Johnson and Davis quit. So what next for the government and Brexit?

It’s been a whirlwind 48 hours for the government. The maverick David Davis has resigned as Brexit Secretary to be replaced by the rising star Dominic Raab. This was quickly followed by Boris Johnson’s decision to quit as Foreign Secretary to be replaced by Jeremy Hunt. Matt Hancock steps into the health portfolio despite not having a background in the sector and most surprising of all Attorney General Jeremy Wright has been moved to the Department for Culture Media and Sport to be replaced by devout defender of the PM Geoffrey Cox.

So what are the implications of these announcements for the government and for Brexit?

Cabinet more united on Brexit

Davis took a principled position in choosing to resign recognising that he could not, in good conscience, promote a compromise Brexit arrangement which he did not believe in. Davis has not been happy with Number 10’s strategy for some time and has been increasingly sidelined by Theresa May’s Europe Advisor, Olly Robbins. In his resignation letter, Mr Davis told Mrs May that “the current trend of policy and tactics” was making it “look less and less likely” that the UK would leave the customs union and single market.

Once Davis had stepped down Johnson knew he had to do the same otherwise he’d look weak and unprincipled. He’s been critical of Theresa May’s decision-making and has grown increasingly frustrated at the Foreign Office where his power and influence has been significantly curbed. Some commentators have referred to him as a gilded bird locked in a cage. His exit is not a great surprise and Jeremy Hunt, a loyal supporter of May, should steady the ship and install some sensible thinking. Johnson’s hopes of one day becoming leader have surely now ended. A YouGov poll of Conservative Party members finds more (48 per cent) think he would be a poor leader than good (47 per cent).

With two of the original three Brexiteers (Liam Fox, Johnson and Davis) gone from the cabinet, May’s top team is more united than before on the government’s vision for Brexit.

Raab will help to resist the Brexit rebellion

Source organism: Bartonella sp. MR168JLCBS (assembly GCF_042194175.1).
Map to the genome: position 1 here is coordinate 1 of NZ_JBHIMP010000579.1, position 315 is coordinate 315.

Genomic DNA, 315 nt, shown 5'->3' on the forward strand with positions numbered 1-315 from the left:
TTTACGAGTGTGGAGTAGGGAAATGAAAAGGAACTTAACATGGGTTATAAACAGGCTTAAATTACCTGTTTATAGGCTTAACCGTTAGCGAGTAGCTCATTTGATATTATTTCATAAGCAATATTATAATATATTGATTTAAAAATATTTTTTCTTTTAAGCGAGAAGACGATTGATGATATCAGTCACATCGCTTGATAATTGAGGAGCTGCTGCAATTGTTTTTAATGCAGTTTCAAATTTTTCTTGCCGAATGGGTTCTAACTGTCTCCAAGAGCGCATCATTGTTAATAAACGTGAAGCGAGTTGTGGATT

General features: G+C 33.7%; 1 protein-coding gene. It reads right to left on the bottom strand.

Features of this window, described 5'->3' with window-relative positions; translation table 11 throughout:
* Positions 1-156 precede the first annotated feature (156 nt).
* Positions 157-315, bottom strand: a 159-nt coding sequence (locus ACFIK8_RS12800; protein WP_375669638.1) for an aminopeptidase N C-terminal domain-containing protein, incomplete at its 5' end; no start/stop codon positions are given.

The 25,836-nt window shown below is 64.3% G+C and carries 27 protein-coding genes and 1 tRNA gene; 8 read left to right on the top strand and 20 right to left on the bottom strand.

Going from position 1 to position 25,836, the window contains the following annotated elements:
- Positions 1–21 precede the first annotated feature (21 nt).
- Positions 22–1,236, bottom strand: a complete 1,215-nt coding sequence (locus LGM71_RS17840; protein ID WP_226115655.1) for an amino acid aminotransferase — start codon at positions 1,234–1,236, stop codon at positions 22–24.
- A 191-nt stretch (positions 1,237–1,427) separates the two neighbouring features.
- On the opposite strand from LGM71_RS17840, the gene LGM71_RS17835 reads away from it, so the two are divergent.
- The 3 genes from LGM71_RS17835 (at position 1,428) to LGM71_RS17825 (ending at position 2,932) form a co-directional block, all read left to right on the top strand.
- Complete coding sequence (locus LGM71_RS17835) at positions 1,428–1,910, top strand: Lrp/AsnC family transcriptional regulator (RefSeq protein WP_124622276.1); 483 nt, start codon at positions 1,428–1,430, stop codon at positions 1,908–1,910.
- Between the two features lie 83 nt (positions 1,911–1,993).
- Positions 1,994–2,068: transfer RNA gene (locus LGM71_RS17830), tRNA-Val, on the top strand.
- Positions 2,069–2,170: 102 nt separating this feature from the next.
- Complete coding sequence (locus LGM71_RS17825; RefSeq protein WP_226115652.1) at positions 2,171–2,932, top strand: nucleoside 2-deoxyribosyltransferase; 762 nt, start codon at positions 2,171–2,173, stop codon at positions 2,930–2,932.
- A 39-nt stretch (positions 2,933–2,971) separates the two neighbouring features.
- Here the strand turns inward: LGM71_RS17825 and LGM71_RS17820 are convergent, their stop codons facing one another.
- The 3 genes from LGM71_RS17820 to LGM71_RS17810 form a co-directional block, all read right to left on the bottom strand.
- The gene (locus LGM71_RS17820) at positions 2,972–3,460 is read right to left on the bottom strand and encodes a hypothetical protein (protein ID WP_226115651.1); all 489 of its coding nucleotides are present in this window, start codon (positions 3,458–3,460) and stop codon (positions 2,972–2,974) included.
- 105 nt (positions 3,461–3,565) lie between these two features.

New Brexit Secretary Dominic Raab is a dedicated Leaver and active supporter of the European Research Group who has often rallied against European institutions such as the European Court of Justice and the European Convention on Human Rights. This will help to send the signal that this is still a Brexit Brexiteers can support helping to keep at bay a Parliamentary Brexit rebellion, at least for now. For a rebellion to happen 48 Tory MPs must trigger a no confidence vote in the PM which seems unlikely even with the continued threats from Jacob Rees-Mogg. The party will be well aware that a summer leadership election will seriously hamper the chances of successful discussions on Brexit ahead of October (when negotiations must be concluded) and increase the prospect of Jeremy Corbyn entering 10 Downing Street. David Davis said after his resignation that Theresa May is a “good PM” and will stay, and a leadership contest is “the wrong thing to do… I won’t throw my hat in the ring”. Other possible leaders such as Sajid Javid and Michael Gove will have no appetite to overthrow the PM at this stage.

But Conservative Brexit voters will continue to lose faith

The Prime Minister should be concerned about the reactions of many Conservative voters. A large part of the party has lost all faith in Mrs May, and it is hard to find anyone who thinks she should lead the party into the next general election. Many Conservative voters decided to leave the EU to “take back control” of their country’s government and backed a Conservative Party whose manifesto promised to remove Britain from the single market and the customs union. They will feel that Mrs May’s proposals from last week at Chequers are a betrayal of the promises made to the people who voted for her. Don’t discount the possibility of a movement similar to UKIP re-emerging.

Brexit white paper likely to be rejected by Brussels

The government will still publish a white paper tomorrow putting in place the foundations for talks on the UK’s future relationship with the EU. The paper is likely to propose an end to budget contributions, freedom of movement and ECJ oversight along with plans to remain in the single market for goods – something which the EU will perceive as “cherrypicking”. While some on the UK side point to the Swiss deal as an example of a country being in the single market for goods only, it’s understood that the EU views that agreement as a major mistake. Expect the EU to say no to the plans with a new set of proposals coming from Brussels.